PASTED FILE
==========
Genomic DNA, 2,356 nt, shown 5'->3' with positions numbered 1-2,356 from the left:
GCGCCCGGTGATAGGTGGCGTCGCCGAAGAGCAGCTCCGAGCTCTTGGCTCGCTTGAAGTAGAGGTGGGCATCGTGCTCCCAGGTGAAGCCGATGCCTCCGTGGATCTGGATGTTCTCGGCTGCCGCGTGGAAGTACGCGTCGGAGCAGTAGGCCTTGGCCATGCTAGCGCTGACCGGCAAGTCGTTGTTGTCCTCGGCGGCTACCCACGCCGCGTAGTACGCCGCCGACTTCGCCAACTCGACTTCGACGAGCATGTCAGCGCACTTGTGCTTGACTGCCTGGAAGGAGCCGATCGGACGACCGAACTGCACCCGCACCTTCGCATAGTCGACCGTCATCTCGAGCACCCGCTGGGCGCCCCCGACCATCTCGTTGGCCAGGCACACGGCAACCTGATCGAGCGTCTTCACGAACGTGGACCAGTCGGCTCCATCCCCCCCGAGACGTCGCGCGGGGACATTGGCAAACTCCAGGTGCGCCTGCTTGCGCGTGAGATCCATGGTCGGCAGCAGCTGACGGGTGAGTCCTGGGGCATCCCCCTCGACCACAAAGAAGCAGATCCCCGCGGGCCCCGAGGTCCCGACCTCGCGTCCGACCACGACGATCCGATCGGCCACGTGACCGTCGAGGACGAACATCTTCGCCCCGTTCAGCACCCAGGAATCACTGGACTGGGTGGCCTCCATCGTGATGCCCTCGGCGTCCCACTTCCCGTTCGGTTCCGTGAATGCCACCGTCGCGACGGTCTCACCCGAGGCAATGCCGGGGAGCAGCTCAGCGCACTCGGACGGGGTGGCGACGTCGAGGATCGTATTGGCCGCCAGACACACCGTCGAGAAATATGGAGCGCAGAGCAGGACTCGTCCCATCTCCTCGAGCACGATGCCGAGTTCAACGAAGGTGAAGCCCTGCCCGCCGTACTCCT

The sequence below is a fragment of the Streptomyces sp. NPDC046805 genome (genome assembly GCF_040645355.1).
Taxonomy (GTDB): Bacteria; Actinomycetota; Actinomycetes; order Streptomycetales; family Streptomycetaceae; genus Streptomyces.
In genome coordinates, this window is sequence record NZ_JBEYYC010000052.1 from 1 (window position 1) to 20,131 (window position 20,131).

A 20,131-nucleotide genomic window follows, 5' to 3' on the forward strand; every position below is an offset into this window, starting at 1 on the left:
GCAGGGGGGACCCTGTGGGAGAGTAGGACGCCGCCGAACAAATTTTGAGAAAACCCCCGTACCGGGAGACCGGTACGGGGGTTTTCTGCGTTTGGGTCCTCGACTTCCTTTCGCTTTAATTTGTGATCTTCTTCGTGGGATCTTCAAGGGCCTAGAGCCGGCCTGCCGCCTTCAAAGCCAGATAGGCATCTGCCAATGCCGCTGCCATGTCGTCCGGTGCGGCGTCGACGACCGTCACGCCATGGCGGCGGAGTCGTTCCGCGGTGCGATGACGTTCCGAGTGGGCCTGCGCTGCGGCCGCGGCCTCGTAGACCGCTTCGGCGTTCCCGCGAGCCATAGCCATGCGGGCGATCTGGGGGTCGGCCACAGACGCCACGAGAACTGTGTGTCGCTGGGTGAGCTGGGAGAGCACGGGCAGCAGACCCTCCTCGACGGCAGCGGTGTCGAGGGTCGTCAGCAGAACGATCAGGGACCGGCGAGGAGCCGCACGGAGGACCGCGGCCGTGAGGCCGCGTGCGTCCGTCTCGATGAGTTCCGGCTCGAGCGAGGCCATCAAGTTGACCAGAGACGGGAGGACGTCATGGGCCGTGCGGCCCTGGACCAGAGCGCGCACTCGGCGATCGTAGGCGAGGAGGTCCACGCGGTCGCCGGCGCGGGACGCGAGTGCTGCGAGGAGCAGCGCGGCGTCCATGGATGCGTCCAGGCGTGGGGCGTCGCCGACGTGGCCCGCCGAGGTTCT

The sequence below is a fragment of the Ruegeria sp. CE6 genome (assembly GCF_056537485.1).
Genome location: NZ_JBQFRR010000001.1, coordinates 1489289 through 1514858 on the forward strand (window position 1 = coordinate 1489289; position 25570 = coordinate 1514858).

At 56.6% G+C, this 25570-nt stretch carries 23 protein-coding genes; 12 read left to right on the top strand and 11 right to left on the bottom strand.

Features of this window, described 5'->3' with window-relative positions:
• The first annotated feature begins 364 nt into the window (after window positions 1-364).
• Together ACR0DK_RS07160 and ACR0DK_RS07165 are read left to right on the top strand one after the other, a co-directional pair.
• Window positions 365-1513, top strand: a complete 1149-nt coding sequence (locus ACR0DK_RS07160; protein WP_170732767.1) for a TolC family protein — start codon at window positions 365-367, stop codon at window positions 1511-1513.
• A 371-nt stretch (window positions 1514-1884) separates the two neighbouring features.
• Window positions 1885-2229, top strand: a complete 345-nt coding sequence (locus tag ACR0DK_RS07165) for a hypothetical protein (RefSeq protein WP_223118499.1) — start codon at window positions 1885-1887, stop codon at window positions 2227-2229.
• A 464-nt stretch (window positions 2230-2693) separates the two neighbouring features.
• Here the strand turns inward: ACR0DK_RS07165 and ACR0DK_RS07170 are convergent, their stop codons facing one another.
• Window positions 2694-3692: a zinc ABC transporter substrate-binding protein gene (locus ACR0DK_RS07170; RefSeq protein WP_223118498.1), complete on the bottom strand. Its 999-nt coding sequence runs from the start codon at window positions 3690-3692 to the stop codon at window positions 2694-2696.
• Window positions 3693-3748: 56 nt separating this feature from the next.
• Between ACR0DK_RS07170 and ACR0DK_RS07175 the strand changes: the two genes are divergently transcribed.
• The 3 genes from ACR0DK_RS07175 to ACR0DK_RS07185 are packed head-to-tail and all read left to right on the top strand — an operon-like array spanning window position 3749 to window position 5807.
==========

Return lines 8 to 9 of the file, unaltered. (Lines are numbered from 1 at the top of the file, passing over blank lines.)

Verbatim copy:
The sequence below is a fragment of the Ruegeria sp. CE6 genome (assembly GCF_056537485.1).
Genome location: NZ_JBQFRR010000001.1, coordinates 1489289 through 1514858 on the forward strand (window position 1 = coordinate 1489289; position 25570 = coordinate 1514858).